Read on: IndieWire
Don’t call it a “skinny bundle.”
As AT&T prepares to launch its over-the-top DirecTV Now offering on Wednesday, the company is taking pains to differentiate itself from rivals such as Sling, Playstation Vue and Hulu’s upcoming live TV service.
As an introductory price, DirecTV Now will offer more than 100 channels (its “Go Big” package) at $35 a month, and charter members will be grandfathered into that price for a period of time.
“The challenge with skinny bundles is your skinny is different from my skinny which is different from someone else’s skinny,” says Brad Bentley, executive vice president of marketing for AT&T Entertainment Group.
But it’s unclear how long that $35 offer will last, and when DirecTV Now will revert to that “Go Big” package’s normal $60 price tag. The service’s normal $35 offering (“Live a Little”) carries 60 channels.
A full suite of 120 channels (“Gotta Have It”) will cost $70 a month, which is close to a traditional cable or satellite package price tag. Critics say that’s because AT&T is walking a fine line between trying to appeal to young “cord-nevers” who are looking for a robust OTT package, and not cannibalizing existing DirecTV customers who might be interested in downgrading to DirecTV Now’s slightly cheaper OTT service.
Five things to know about DirecTV Now:
- DirecTV Now includes major offerings from Disney, NBCUniversal, Fox, AMC, A&E, Turner, Discovery, Hearst and Viacom. ABC, Fox and NBC affiliates are also available in most major markets. (Video on demand for network shows will still be available in smaller markets where live streaming deals haven’t been made.) But not available yet: CBS and Showtime, as well as NFL Sunday Ticket. And NFL games won’t be available to stream on mobile devices. HBO and Cinemax can be added on for $5 each.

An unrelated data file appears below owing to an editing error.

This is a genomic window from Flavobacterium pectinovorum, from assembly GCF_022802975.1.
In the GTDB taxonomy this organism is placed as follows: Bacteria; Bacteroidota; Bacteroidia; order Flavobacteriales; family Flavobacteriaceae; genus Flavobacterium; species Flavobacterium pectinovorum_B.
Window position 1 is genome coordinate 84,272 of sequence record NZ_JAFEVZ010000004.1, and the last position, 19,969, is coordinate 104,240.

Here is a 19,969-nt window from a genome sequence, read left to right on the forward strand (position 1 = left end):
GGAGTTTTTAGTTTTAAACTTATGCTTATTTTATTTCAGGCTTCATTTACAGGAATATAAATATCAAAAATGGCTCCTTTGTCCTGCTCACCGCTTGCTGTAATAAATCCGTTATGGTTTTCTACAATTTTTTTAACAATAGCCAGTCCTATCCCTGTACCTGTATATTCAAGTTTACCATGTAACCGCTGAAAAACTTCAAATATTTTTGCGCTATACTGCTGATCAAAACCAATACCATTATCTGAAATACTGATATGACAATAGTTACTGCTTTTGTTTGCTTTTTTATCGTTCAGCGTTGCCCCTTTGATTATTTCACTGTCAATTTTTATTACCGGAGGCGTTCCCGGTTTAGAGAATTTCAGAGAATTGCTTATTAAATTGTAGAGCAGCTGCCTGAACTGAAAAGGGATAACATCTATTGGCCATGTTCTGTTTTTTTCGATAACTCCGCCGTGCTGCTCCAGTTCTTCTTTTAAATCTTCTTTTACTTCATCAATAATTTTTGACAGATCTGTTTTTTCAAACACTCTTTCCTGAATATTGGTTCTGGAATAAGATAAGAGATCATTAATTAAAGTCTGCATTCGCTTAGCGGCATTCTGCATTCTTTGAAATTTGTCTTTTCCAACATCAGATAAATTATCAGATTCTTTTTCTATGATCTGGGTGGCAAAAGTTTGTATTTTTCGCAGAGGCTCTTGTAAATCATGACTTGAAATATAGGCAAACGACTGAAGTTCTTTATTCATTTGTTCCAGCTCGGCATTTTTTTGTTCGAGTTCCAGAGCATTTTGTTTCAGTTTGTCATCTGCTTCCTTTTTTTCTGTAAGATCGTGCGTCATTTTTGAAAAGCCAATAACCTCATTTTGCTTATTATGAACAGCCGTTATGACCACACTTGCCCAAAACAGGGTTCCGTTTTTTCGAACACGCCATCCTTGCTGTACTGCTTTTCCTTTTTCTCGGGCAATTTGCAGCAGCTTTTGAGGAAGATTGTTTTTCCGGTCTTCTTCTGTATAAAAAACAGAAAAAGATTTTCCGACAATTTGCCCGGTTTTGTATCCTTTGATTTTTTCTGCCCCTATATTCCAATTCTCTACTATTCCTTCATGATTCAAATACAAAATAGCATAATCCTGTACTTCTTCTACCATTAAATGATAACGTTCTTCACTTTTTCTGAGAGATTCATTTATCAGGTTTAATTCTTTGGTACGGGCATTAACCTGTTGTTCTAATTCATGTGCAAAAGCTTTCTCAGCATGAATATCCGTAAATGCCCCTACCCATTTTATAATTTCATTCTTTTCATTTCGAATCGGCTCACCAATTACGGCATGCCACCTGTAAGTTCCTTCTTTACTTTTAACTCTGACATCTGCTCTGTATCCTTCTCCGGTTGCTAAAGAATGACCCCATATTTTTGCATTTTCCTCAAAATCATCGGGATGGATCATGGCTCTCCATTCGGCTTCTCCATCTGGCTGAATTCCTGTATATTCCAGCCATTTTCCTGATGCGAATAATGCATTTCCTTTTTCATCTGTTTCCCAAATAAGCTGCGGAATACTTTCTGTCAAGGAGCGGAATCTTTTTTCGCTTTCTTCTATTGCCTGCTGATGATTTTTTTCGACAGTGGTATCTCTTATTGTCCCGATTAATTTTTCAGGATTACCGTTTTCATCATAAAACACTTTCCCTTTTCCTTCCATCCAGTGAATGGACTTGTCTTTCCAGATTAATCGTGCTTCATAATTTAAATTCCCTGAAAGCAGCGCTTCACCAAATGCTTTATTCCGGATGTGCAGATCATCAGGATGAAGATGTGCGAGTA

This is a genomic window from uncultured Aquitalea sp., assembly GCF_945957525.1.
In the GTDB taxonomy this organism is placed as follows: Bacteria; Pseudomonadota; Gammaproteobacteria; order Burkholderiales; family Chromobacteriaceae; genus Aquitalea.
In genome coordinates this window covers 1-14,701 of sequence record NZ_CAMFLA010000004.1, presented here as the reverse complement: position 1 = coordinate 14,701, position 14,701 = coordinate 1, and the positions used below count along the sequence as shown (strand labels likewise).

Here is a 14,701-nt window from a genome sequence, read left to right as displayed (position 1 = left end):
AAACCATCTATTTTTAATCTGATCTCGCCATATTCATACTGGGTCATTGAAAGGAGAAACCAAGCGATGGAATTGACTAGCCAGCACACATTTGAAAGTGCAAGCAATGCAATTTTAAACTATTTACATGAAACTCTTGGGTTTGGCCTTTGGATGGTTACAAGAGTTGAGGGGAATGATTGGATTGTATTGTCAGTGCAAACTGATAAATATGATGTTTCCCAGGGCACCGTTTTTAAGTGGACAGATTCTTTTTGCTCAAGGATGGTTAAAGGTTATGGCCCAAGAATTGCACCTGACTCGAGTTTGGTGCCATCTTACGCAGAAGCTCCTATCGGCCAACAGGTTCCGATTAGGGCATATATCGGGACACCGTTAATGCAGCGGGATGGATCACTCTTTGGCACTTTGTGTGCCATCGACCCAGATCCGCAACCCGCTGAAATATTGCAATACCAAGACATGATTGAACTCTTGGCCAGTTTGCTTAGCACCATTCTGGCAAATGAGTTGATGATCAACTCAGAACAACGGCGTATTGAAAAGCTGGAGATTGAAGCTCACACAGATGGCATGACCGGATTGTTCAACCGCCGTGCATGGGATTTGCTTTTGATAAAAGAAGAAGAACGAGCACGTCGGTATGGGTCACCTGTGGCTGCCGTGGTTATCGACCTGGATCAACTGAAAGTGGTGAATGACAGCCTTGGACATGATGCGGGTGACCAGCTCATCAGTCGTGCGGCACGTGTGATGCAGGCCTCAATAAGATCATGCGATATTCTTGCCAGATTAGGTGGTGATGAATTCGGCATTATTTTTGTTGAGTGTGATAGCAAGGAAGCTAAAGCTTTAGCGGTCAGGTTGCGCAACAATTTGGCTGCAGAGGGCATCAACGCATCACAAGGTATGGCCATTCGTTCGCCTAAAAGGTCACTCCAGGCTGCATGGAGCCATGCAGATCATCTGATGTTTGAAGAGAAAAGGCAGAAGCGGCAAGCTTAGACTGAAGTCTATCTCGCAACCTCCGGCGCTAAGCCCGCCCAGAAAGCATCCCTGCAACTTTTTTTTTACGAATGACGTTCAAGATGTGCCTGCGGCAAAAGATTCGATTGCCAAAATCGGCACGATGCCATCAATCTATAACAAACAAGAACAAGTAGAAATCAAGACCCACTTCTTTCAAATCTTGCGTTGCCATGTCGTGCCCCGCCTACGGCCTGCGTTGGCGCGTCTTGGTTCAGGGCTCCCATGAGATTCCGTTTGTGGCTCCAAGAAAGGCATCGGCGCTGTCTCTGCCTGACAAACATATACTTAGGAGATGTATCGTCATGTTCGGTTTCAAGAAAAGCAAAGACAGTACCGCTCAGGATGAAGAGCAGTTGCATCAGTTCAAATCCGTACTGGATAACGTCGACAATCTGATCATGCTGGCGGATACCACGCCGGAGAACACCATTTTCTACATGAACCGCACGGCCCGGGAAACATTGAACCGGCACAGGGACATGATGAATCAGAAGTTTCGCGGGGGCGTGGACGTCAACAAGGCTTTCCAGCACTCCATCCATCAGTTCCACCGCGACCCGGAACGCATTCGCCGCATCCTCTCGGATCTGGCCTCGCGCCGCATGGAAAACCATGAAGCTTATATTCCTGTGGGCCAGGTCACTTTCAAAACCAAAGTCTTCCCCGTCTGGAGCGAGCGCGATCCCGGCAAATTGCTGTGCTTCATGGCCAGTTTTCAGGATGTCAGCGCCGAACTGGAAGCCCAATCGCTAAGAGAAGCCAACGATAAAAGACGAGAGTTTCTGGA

“We’re working actively” on a CBS deal, Bentley said.
- You can only watch DirecTV Now via two streams at any one time, and 4K isn’t included. “But for a segment of the audience, this is compelling,” Bentley said. In targeting a Millennial audience, AT&T is touting “rules free TV,” meaning no credit check, no annual contract and no hardware. Users can also hop between packages.
“This audience we have to speak to differently,” Bentley said.
- DVR functionality isn’t available yet, but could come next year. Meanwhile, streaming won’t count against bandwidth limits for AT&T wireless subscribers – but analysts have already noted that such a move appears to violate net neutrality rules.
- DirecTV Now will be available on most Apple and Android devices. Among other promotions: Apple users who prepay a three-month subscription will be given a free Apple TV; a one-month prepay offer includes a free Amazon Fire TV stick. LeEco smart TVs larger than 55 inches will come with free DirecTV Now service up to a year. Roku, Amazon Fire tablets, and Samsung smart TVs will be added next year.
- AT&T’s programming deal with Taylor Swift, which includes “13 chapters of never-before-seen footage” launches in a few weeks, and will include video of a Houston concert Swift is performing for AT&T customers. Meanwhile, original fare from Hello Sunshine, Reese Witherspoon’s new production company, will start appearing on DirecTV Now next year.
“There’s so little content created for women by women,” Witherspoon said on Monday at the DirecTV Now press conference. “[We will] not only create TV shows but also digital content.”
AT&T Now will also feature programming from Fullscreen, which launched its own app earlier this year.